News / USA

Arab Bank in US Faces Trial Over Hamas Funding

An Arab Bank window reflects peace flags being carried in an anti-war demonstration in Rome Feb. 15, 2003.
An Arab Bank window reflects peace flags being carried in an anti-war demonstration in Rome Feb. 15, 2003.
Reuters

Arab Bank PLC goes on trial next week in New York over claims that it provided material support to the Palestinian group Hamas, in what one of the plaintiffs' lawyers said is the first terrorism financing case against a bank to go to trial in the United States.

Almost 300 U.S. citizens who were the victims – or their relatives – of militant attacks allegedly committed by Hamas in Israel and the Palestinian territories between 2001 and 2004 sued the Amman, Jordan-based bank in 2004. About 200 other plaintiffs in the lawsuit with claims against the bank stemming from attacks blamed on the al-Aqsa Martyrs Brigades and other groups have not yet gone to trial.

The plaintiffs accused the bank of violating the U.S. Anti-Terrorism Act, which allows victims of U.S.-designated foreign terrorist organizations to seek compensation. The U.S. State Department designated Hamas a terrorist organization in 1997.

Arab Bank has said it did not cause or provide material support for the attacks.

U.S. District Judge Brian Cogan, presiding over the case in Brooklyn federal court, has said the trial could last up to 60 days. Jury selection begins on Monday.

Precedent-setting case?

The bank could be liable for millions of dollars, said Gary Osen, a lawyer for the plaintiffs. He said this was the first terrorism financing case against a bank to go to trial in the United States.

The trial could be a guidepost for the other plaintiffs in the case, Osen said. Meanwhile, civil terror financing cases are pending against Bank of China Ltd. and Credit Lyonnais SA in Manhattan and Brooklyn federal court.

The plaintiffs' evidence will include bank records and newspaper advertisements showing that Arab Bank maintained accounts for Hamas operatives and processed payments for the families of suicide bombers, Osen said.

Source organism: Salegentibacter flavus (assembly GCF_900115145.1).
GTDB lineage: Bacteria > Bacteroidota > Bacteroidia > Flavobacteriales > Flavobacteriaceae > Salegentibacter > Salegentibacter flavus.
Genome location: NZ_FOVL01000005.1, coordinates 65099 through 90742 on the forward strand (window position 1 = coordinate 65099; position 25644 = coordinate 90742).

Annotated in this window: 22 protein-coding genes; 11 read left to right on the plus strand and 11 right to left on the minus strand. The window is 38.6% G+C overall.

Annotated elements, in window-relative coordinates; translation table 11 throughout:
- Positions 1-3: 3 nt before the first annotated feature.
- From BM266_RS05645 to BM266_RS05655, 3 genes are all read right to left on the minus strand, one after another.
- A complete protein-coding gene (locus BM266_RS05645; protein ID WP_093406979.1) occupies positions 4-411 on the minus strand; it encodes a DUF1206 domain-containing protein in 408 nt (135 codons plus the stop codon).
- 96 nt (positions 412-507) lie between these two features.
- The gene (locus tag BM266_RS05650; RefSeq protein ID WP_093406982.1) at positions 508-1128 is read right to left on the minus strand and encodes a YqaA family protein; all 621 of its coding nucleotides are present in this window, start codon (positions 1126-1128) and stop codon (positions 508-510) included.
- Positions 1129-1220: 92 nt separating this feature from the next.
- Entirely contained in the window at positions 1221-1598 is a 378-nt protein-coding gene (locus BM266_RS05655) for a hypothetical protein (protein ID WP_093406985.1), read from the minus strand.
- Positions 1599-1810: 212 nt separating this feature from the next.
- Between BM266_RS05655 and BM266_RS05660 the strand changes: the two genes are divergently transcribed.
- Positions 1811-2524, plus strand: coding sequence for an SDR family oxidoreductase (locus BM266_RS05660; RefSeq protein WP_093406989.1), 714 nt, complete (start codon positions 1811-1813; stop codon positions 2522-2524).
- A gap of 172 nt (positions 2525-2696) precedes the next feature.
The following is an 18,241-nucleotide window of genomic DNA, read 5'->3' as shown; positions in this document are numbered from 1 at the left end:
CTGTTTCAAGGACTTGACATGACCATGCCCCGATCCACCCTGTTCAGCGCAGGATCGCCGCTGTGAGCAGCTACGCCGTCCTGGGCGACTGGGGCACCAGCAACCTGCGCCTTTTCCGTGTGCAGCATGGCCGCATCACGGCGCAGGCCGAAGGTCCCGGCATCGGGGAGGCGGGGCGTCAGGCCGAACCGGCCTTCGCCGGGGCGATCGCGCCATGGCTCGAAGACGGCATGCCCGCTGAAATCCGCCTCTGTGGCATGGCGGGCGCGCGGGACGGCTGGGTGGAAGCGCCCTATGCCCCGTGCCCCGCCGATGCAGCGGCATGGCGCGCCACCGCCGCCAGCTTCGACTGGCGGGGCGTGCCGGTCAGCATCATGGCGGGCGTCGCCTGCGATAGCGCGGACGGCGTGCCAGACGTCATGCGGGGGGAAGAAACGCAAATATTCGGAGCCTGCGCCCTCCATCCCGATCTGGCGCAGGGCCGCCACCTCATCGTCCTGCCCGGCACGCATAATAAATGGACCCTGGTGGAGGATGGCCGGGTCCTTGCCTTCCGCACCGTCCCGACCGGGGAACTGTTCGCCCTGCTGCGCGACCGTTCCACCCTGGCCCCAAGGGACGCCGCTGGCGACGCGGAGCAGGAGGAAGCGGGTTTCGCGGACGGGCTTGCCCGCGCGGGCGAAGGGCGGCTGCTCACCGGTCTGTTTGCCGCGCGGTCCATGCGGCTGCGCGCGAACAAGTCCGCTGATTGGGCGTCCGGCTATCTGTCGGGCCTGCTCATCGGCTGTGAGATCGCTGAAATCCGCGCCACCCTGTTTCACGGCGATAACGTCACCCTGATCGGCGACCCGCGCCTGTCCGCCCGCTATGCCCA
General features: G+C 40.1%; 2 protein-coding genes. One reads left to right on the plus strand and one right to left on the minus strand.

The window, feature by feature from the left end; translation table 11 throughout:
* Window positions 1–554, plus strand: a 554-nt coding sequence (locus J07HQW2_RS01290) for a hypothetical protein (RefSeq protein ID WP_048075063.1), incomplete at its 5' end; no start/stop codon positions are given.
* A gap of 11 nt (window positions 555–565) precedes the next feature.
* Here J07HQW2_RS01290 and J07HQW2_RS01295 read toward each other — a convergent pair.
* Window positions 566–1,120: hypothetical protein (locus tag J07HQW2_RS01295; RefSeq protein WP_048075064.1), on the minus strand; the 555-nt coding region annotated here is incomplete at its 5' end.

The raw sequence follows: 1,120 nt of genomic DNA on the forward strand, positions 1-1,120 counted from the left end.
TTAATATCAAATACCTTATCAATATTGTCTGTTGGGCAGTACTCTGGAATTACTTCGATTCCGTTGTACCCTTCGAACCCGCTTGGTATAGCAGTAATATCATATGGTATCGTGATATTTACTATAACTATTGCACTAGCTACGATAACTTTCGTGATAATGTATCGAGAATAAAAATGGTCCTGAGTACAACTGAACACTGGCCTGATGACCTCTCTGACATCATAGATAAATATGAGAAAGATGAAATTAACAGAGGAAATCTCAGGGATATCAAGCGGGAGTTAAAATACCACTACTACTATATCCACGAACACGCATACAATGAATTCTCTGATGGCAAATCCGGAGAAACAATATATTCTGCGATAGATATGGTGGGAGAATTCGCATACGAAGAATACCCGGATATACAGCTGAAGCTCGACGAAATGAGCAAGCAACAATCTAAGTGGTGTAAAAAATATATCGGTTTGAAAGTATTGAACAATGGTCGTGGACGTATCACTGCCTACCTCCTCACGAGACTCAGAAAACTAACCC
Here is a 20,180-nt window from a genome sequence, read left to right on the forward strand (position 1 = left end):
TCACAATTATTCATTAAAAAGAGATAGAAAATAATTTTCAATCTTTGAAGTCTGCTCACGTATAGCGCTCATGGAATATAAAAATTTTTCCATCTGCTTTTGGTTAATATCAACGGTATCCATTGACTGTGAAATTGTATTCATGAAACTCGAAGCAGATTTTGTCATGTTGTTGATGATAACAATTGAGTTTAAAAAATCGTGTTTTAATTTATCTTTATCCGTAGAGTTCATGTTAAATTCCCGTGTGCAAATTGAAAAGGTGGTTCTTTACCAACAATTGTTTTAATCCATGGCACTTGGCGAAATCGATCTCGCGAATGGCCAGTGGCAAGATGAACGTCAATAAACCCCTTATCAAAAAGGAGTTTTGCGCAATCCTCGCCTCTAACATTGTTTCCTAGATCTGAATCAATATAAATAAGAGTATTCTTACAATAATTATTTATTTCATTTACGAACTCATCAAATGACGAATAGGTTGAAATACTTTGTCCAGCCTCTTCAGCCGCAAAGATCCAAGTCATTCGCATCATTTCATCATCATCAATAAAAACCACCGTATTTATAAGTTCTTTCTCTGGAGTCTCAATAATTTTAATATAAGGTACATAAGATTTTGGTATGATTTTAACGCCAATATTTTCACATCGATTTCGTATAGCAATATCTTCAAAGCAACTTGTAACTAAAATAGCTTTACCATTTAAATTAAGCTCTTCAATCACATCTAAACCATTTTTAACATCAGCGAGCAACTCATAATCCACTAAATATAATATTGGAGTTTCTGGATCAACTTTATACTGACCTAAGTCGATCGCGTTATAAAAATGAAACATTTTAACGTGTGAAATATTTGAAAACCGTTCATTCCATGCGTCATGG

Arab Bank’s defense

Arab Bank has said it will argue that of millions of transactions it processed during the period, only four processed in New York involved parties the United States had designated as terrorists, which it reported to U.S. regulators who took no action.

In a statement issued Tuesday, the bank said it “provided routine banking services in compliance with applicable counter terrorism laws and regulations, and had no intention of providing support to Hamas or any other known terrorist organization.”

In 2012, U.S. District Judge Jack Weinstein, in the same Brooklyn federal court, dismissed a similar case against the bank, saying plaintiff Mati Gill could not prove it was responsible for injuries sustained in 2008 from gunshots fired from Gaza into Israel.

Daniel Alonso, a managing director with compliance consulting firm Exiger and former prosecutor, said courts apply strict standards to claims for recovery under the Anti-Terrorism Act.

“It's not enough simply to have failed in your controls,” said Alonso. “The defendant must have caused injury to the victims through their actions.”

The case is Linde et al. v. Arab Bank, U.S. District Court for the Eastern District of New York, No. 04-2799.

You May Like

Turbulent Transition Imperils Tunisia’s Arab Spring Gains

Critics say new anti-terrorism laws worsen Tunisia's situation while others put faith in country’s vibrant civil organizations, women’s movement More

Burundi’s Political Crisis May Become Humanitarian One

United Nations aid agencies issue warning as deadly violence sends tens of thousands fleeing More

Yemenis Adjust to Life Under Houthi Rule

Locals want warring parties to strike deal to stop bloodletting before deciding how country is governed More

This forum has been closed.
Comment Sorting
Comments
     
by: Lawrence Bush from: Houston, Texas
August 09, 2014 1:59 PM
The trial endeavor on our behalf relating the Arab bank is certainly legitimate. The Hamas funding related financial organization should have taken under our federal laws much before.......... It's for funding funding the Hamas, even for its suicide bombers......... it's unbelievable. While our govt. along with our friendly states do move fighting world terror in the Afro-Asian states, the bank accounts of all the terror organizations should be annuled worldwide. Awesome experiences have been, as per our intelligence reports on the very fundings and the arms supplies to the various terror organizations in this world. What'er our Snowden's whistle-blowing activities, our intelligence agencies like CIA and NSA should act globally furnishing strategic secrets to our president and govt. as necessary steps can be taken to countering world terror, their funding channels as well as the arms supplies for making mankind safer.

Featured Videos

Your JavaScript is turned off or you have an old version of Adobe's Flash Player. Get the latest Flash player.
Texas Town Residents Told to 'Just Leave' Ahead of Flood Threati
X
Greg Flakus
May 29, 2015 11:24 PM